Uber Eats Rides on Two Wheels

Bikes Uber Eats

Uber Eats is introducing a new range of free personal protective equipment in an effort to bolster safety for all new and active delivery people who use bicycles, scooters or motorbikes to deliver using the Uber Eats app.

The safety gear has been co-designed in consultation with delivery people and industry experts. It aims to raise awareness of PPE usage and encourage other two-wheel users to embrace safety equipment themselves.

A new survey commissioned by Uber Eats revealed that 45 percent of New Zealanders feel unsafe whilst riding a bicycle. However, over a third (37 percent) said that wearing more protective equipment would make them feel safer on the road, especially equipment for low-light riding.

In a step to address these concerns, Uber Eats enlisted the help of 40 delivery people who use the platform to co-design the gear over six months, and consulted with industry experts. The gear is designed to be fit-for-purpose and effective, so delivery people nationwide will feel safe and comfortable wearing them. The newly redesigned personal protective equipment is also tested and certified to ensure certification for New Zealand standards are met. The set includes high-quality safety vests, rain jackets, delivery bags and bike kits (lights, reflectives, phone holder).

General Manager of Uber New Zealand, Emma Foley, said that safety is a critical priority. 

“We want to ensure that delivery people who make use of the Uber Eats platform for earning opportunities can do so safely. This gear will help play a crucial role in enhancing safety for existing delivery people and others looking to join the platform. We hope this initiative goes some way to helping our two-wheeled delivery people feel safer on the road,” said Foley.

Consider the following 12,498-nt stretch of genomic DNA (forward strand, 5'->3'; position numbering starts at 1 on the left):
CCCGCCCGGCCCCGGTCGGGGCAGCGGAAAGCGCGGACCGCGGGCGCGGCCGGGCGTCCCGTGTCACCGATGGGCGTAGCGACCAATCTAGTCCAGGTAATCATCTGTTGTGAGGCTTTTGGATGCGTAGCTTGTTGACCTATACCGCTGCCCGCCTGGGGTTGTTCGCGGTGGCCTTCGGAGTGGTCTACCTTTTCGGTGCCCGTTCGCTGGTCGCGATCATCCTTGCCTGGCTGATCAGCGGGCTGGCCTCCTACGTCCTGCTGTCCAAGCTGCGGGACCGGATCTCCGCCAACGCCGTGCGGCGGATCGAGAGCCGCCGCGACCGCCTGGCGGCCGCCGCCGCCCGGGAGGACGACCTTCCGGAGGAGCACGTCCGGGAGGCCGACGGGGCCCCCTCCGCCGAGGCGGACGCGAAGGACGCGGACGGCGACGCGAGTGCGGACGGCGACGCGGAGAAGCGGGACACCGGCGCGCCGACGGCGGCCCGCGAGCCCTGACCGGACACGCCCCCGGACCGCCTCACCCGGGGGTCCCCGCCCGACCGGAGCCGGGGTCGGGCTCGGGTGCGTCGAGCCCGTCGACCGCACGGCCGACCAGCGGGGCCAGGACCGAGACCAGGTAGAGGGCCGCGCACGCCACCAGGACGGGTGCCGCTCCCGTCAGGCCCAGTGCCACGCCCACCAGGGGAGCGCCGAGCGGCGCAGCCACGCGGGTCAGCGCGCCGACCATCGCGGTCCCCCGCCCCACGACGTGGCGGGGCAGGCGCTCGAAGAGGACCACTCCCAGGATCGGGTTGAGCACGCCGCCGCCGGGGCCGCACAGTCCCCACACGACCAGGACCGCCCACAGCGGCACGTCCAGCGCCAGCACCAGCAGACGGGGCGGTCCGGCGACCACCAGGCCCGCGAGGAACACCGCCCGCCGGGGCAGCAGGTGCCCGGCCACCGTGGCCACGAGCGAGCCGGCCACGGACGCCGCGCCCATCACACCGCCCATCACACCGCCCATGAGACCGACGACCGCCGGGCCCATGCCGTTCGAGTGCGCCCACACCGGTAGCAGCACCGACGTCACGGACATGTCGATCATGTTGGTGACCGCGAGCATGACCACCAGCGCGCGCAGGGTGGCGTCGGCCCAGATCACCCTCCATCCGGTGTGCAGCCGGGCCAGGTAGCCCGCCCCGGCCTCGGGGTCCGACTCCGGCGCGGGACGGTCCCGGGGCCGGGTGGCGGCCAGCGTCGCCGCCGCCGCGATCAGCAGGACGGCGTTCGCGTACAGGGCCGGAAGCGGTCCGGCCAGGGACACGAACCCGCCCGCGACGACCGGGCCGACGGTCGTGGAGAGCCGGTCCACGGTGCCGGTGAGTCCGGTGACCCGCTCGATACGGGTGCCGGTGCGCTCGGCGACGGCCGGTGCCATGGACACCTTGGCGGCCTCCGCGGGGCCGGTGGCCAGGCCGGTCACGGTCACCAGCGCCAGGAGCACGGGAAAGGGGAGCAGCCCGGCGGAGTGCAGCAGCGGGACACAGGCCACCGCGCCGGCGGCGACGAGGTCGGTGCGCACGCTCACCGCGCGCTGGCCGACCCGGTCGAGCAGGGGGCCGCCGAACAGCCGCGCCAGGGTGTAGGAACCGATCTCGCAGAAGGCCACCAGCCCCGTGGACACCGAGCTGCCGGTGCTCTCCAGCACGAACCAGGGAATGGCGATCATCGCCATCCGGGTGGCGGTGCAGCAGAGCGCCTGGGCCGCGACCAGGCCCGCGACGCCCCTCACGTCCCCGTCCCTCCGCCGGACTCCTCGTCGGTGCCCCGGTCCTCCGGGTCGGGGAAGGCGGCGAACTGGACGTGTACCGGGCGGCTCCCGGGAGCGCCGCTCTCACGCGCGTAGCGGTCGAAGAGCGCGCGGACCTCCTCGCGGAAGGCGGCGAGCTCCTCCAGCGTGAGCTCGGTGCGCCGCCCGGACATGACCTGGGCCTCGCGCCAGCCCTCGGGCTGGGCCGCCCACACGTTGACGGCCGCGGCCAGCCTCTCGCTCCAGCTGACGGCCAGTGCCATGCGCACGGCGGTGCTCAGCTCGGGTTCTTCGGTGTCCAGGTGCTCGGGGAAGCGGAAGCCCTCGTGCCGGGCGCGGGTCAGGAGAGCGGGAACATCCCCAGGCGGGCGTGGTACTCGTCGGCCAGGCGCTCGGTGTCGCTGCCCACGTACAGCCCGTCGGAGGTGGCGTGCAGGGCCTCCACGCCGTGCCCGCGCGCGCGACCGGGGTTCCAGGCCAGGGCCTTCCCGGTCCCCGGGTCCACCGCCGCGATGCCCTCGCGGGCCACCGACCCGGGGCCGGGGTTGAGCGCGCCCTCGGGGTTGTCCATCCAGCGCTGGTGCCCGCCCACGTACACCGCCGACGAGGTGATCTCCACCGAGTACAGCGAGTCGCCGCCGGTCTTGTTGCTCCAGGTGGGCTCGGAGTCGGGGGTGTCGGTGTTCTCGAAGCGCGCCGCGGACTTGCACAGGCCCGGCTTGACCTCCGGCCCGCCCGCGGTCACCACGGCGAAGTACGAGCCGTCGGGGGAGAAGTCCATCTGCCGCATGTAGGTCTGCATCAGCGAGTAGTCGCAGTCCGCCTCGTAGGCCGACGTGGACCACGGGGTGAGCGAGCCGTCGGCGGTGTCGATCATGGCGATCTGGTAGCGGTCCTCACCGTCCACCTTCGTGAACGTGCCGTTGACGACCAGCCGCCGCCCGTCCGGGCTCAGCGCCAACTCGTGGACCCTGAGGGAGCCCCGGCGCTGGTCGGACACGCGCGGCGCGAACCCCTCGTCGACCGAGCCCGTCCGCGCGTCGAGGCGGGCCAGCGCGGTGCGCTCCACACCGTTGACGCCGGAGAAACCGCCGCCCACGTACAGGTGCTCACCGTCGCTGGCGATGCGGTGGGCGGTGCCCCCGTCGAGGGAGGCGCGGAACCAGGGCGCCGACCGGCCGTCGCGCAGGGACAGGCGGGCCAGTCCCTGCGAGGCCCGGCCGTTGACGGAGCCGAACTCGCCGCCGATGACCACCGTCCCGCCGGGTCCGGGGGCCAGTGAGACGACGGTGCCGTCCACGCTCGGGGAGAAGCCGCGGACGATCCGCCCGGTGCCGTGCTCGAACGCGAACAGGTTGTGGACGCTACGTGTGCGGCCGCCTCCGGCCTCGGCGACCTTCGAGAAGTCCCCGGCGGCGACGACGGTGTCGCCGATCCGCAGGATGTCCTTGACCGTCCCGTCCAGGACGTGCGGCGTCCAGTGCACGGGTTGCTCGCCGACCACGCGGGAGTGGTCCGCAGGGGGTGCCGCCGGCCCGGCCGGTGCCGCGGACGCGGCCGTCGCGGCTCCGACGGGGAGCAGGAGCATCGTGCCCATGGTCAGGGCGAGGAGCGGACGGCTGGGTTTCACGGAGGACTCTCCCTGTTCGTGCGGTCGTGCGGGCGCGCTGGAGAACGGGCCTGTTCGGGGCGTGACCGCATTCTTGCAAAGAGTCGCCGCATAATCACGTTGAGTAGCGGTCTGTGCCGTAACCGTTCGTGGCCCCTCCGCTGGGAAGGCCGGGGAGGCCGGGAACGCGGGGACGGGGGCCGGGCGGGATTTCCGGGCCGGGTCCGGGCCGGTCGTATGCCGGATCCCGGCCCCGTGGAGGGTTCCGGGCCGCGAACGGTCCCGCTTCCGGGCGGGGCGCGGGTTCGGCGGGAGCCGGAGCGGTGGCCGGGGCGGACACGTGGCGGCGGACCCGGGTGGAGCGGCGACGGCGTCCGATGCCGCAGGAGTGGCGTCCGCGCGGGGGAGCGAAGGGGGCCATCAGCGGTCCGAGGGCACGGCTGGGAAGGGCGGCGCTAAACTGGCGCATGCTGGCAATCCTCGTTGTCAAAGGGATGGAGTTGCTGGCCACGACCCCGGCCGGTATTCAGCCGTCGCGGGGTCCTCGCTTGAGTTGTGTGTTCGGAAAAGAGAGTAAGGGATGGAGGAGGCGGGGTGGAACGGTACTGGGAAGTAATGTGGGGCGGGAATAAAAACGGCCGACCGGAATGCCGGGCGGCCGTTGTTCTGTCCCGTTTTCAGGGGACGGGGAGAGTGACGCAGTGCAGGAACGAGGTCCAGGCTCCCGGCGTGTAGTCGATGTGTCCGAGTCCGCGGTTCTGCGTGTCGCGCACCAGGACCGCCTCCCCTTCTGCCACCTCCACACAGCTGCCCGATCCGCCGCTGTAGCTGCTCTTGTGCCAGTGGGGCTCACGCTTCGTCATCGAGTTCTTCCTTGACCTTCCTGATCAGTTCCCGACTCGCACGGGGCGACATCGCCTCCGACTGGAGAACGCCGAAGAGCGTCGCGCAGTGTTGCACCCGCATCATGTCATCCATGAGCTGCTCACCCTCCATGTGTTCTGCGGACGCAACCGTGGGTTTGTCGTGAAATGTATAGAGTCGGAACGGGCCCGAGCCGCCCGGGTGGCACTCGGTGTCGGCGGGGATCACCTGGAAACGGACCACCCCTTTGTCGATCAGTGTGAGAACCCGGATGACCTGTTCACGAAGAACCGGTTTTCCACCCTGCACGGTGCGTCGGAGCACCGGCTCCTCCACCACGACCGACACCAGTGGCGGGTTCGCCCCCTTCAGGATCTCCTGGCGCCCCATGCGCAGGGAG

“With Kiwis wanting to see more uptake in cycling, we hope this will also raise awareness of the importance of high quality and high visibility fit-for-purpose safety equipment in helping Kiwis feel confident to use their bikes more regularly.”

Those surveyed also showed low awareness of cycle safety and rules, with only 37 percent knowing about the New Zealand cycling road code, and even fewer (30 percent) knowing the code rules. Identifying the broader need for safety education, Uber Eats has also partnered with Love to Ride to share safety cycling tips for all Kiwis.

Regional Manager of Love to Ride Asia and Pacific, Christina Sorbella, said that safety is incredibly important for anyone on two wheels.

"When you know how to ride safely on the road, you feel more confident and comfortable on bike and you can experience more enjoyment from riding. Riding a bike brings us so many benefits, both to us individually in terms of health and happiness, but it also brings benefits for our society and planet. By improving rider safety with tips and advice on the right gear like lights, a helmet, bright and high vis clothing, we can help more people gain the skills to feel confident and comfortable while getting around by bike."

In the last 12 months, Uber Eats has also launched various safety features, including ‘Don’t Type and Ride’, where in-app messaging is disabled while a delivery person is in motion, and Hold Notifications to pause any in-app notifications when a delivery person is in motion. Other safety features include helmet detection technology and a bicycle safety checklist that all two-wheel delivery people must complete before accepting trips on the Uber Eats app.

The ordering of this new protective gear will roll out in phases starting from the 6th of July, and will be made available to all new and active two-wheel delivery people delivering with Uber Eats by the end of July 2023.